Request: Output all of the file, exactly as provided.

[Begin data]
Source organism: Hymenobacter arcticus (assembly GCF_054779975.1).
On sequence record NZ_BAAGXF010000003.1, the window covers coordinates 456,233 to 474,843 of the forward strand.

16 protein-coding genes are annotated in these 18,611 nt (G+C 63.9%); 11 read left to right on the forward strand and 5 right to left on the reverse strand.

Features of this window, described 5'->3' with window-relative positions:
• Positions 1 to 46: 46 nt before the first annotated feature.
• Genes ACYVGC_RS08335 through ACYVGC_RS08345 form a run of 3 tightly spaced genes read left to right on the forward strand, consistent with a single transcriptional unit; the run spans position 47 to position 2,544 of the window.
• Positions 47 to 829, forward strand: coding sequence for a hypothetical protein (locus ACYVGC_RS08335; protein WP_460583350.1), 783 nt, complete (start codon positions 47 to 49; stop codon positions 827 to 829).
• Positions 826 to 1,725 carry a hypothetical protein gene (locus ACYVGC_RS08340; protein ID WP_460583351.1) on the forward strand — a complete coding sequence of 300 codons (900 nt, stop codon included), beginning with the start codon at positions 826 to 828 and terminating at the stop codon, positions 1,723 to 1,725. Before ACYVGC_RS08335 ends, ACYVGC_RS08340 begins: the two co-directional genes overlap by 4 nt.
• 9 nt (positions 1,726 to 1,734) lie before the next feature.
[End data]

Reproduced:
Source organism: Hymenobacter arcticus (assembly GCF_054779975.1).
On sequence record NZ_BAAGXF010000003.1, the window covers coordinates 456,233 to 474,843 of the forward strand.

16 protein-coding genes are annotated in these 18,611 nt (G+C 63.9%); 11 read left to right on the forward strand and 5 right to left on the reverse strand.

Features of this window, described 5'->3' with window-relative positions:
• Positions 1 to 46: 46 nt before the first annotated feature.
• Genes ACYVGC_RS08335 through ACYVGC_RS08345 form a run of 3 tightly spaced genes read left to right on the forward strand, consistent with a single transcriptional unit; the run spans position 47 to position 2,544 of the window.
• Positions 47 to 829, forward strand: coding sequence for a hypothetical protein (locus ACYVGC_RS08335; protein WP_460583350.1), 783 nt, complete (start codon positions 47 to 49; stop codon positions 827 to 829).
• Positions 826 to 1,725 carry a hypothetical protein gene (locus ACYVGC_RS08340; protein ID WP_460583351.1) on the forward strand — a complete coding sequence of 300 codons (900 nt, stop codon included), beginning with the start codon at positions 826 to 828 and terminating at the stop codon, positions 1,723 to 1,725. Before ACYVGC_RS08335 ends, ACYVGC_RS08340 begins: the two co-directional genes overlap by 4 nt.
• 9 nt (positions 1,726 to 1,734) lie before the next feature.